A Buyers Guide to Compound Microscopes for Mycology
Part 2: Microscope Lenses
In this installment, I’m going to discuss magnification and resolution, then focus on several of the most important components of a compound scope, the objective lenses, the condenser, and the eyepiece lenses. Knowing about these components is very helpful, not only in buying new parts for an existing scope, but in evaluating the features of a new scope.
Numerical aperture and resolution versus magnification
Numerical aperture, or NA for short, is a rather technical sounding term, but an important one. For reasons of space, I won’t go into the gory details of the concept here (though for those who are interested, I’ll post an explanation on my blog, at the URL given at the end of this article), except to note that it correlates directly with the degree of resolution of which the lens system is capable, that is, how small of an object or detail you can distinguish before it blends into a neighboring point. To put it even more simply, numerical aperture is your friend, and, generally speaking, you want to maximize your effective NA at a given magnification so that you can view smaller objects and more detail.
It’s also very important to make a distinction between magnification and resolution, because this is a great source of confusion for people buying microscopes and lenses, and something some microscope sellers take advantage of to make their scopes sound better than they actually are. Magnification, quite simply, is making a given image larger. Resolution is how small of an object or detail you can distinguish in the image. An increase in magnification without increase in resolution is called “empty magnification,” that is, the image is larger, but no more details are revealed. It is analogous to taking a 10x10 pixel jpeg and blowing it up to 100x100—the image may be bigger, but obviously, additional details are totally lacking.
Many microscope dealers will advertise that their scopes are capable of “1600X magnification.” This is meaningless— typically, it means that the scope has been fitted with 16X power eyepiece lenses rather than 10X ones, but since the 100X objective lens has the same numerical aperture regardless of the eyepiece, there is no greater resolution from the additional magnification. With these concepts introduced, we can discuss the lens system of a compound scope.
The objective lenses, or “objectives” for short, are the characteristic lenses on the nose of a compound scope, the ones you rotate into position to change magnification. A set of objectives will differ in magnification and also resolution and NA, with these numbers written next to each other on the barrel of the lens. Because the effective numerical aperture in air cannot be greater than about 1.0, any lens with a higher numerical aperture must be immersed in lens immersion oil to realize its full resolution and even to focus properly. Virtually all 100X objectives have an NA of 1.25 or greater and are oil immersion lenses (or, more rarely, water immersion lenses).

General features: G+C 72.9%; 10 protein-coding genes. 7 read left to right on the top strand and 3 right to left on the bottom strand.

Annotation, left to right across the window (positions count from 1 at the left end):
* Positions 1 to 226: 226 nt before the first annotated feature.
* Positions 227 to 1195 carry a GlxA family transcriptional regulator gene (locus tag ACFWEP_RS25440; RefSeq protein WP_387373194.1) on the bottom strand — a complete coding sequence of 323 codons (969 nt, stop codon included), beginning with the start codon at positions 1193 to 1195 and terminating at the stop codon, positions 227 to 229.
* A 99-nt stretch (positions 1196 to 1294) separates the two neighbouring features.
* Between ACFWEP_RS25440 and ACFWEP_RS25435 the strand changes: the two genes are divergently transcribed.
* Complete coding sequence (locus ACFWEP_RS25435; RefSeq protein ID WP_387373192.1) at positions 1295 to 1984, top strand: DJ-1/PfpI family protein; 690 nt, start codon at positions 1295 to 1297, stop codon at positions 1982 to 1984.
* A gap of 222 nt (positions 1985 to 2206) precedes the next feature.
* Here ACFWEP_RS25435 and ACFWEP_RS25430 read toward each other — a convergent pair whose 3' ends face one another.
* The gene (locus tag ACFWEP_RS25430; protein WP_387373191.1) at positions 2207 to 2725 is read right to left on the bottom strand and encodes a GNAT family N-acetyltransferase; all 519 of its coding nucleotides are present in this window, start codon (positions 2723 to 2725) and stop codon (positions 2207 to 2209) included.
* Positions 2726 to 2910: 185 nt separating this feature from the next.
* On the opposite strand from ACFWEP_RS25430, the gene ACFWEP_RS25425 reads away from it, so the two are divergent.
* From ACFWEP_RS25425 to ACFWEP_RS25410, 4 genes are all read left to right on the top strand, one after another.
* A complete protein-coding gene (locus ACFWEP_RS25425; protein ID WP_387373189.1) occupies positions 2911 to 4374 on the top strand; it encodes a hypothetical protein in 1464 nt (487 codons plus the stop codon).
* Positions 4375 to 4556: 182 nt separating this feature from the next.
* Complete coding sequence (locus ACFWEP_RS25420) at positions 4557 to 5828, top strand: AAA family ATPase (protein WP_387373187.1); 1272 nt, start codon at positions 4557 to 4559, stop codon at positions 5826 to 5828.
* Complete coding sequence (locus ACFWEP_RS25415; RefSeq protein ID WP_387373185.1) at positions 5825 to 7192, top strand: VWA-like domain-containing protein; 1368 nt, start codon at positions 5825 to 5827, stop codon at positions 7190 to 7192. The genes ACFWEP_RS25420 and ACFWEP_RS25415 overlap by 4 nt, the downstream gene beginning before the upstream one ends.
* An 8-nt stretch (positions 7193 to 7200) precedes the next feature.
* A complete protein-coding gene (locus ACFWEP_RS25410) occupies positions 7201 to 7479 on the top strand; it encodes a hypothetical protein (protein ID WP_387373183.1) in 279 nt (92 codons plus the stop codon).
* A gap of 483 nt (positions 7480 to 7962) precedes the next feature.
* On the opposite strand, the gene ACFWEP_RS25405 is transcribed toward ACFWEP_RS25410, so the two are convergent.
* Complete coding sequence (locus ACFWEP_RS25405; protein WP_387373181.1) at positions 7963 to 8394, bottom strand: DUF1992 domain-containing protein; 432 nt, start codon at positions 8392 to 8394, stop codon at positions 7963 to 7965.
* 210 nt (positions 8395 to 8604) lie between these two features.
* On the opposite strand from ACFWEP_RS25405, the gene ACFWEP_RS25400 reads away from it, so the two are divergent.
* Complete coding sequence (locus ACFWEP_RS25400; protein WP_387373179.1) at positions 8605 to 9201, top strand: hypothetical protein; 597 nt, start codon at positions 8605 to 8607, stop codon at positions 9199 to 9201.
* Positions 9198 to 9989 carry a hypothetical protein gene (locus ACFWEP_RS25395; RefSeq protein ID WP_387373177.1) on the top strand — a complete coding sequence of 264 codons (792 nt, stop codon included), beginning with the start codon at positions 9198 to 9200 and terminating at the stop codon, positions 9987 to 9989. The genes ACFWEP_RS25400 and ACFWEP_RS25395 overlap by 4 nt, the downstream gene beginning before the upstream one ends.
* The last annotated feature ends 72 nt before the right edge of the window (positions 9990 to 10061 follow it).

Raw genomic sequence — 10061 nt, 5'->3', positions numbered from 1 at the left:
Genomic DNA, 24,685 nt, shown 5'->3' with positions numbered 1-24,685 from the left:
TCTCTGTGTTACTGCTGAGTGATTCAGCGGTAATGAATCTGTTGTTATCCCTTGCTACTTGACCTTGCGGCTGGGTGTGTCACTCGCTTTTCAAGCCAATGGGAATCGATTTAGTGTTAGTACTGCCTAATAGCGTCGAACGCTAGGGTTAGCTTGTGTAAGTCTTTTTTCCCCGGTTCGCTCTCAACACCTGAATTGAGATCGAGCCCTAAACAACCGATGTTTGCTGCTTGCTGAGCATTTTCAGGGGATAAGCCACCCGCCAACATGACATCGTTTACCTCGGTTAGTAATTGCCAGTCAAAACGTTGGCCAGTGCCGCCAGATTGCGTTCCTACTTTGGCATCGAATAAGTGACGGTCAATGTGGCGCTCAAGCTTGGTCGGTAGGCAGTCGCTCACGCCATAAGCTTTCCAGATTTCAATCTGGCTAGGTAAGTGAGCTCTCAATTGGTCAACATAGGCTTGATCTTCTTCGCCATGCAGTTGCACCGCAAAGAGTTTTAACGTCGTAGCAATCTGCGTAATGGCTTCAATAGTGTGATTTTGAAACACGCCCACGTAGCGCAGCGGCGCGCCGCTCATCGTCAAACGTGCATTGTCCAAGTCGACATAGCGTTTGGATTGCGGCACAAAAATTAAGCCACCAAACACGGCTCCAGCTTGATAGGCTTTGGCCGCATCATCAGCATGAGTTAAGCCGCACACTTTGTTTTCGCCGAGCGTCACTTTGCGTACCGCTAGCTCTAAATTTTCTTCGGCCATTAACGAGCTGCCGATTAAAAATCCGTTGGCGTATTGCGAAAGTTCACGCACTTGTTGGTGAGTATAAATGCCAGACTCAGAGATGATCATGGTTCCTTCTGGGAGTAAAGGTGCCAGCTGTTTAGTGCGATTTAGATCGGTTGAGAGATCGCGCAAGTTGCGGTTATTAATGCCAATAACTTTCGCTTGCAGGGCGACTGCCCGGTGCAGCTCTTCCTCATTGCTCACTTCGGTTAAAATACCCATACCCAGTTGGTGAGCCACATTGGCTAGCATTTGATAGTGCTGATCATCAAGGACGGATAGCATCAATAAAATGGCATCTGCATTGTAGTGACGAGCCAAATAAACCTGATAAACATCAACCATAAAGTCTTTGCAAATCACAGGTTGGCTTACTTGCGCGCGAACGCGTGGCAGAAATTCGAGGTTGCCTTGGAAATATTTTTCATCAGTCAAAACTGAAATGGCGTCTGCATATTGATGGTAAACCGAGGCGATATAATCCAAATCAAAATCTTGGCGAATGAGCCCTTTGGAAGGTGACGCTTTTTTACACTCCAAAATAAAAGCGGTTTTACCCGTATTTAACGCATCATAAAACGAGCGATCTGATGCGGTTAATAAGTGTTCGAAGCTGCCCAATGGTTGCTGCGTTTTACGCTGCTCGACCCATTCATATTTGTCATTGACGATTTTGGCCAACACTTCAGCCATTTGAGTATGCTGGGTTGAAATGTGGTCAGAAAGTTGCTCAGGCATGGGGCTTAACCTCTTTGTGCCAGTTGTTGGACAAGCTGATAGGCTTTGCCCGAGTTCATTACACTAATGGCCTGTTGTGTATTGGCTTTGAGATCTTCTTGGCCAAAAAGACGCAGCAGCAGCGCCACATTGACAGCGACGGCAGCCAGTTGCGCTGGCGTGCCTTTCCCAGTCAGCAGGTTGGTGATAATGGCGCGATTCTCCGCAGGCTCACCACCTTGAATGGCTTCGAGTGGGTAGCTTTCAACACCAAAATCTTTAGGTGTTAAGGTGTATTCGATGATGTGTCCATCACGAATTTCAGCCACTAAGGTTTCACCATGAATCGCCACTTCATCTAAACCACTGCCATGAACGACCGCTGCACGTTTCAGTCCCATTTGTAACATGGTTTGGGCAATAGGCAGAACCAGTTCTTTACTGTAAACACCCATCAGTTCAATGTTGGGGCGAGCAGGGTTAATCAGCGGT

Objectives come in a number of types with increasing degrees of correction for various kinds of optical aberrations. The most basic type are what are called achromatic lenses, or “achromats,” which partially correct for what is called chromatic aberration, the tendency for an image to be slightly unfocused when the different wavelengths of the light spectrum don’t quite focus on the same plane. Achromats are also typically corrected to give reasonable flatness of field, that is points on a single plane appear flat rather than distorted like a fish-eye lens, though points toward the edge of the lens may appear slightly out of focus. “Plan” lenses have a greater degree of correction for flatness of field, typically having good focus through the entire field of view. Lenses that are “fluor” have a higher degree of correction for chromatic aberration, and a resultingly higher NA, than achromats, and apochromatic lenses have the best NA and chromatic correction of all. Plan apochromat lenses are some of the most corrected lenses you can buy, and are correspondingly very expensive – I’ve seen such lenses sell used for over $900! The objective set sold as part of a larger microscope are typically achromat or occasionally plan achromat lenses. A scope sold with a set of plan lenses is worth paying some extra money for, since they can be expensive when sold individually.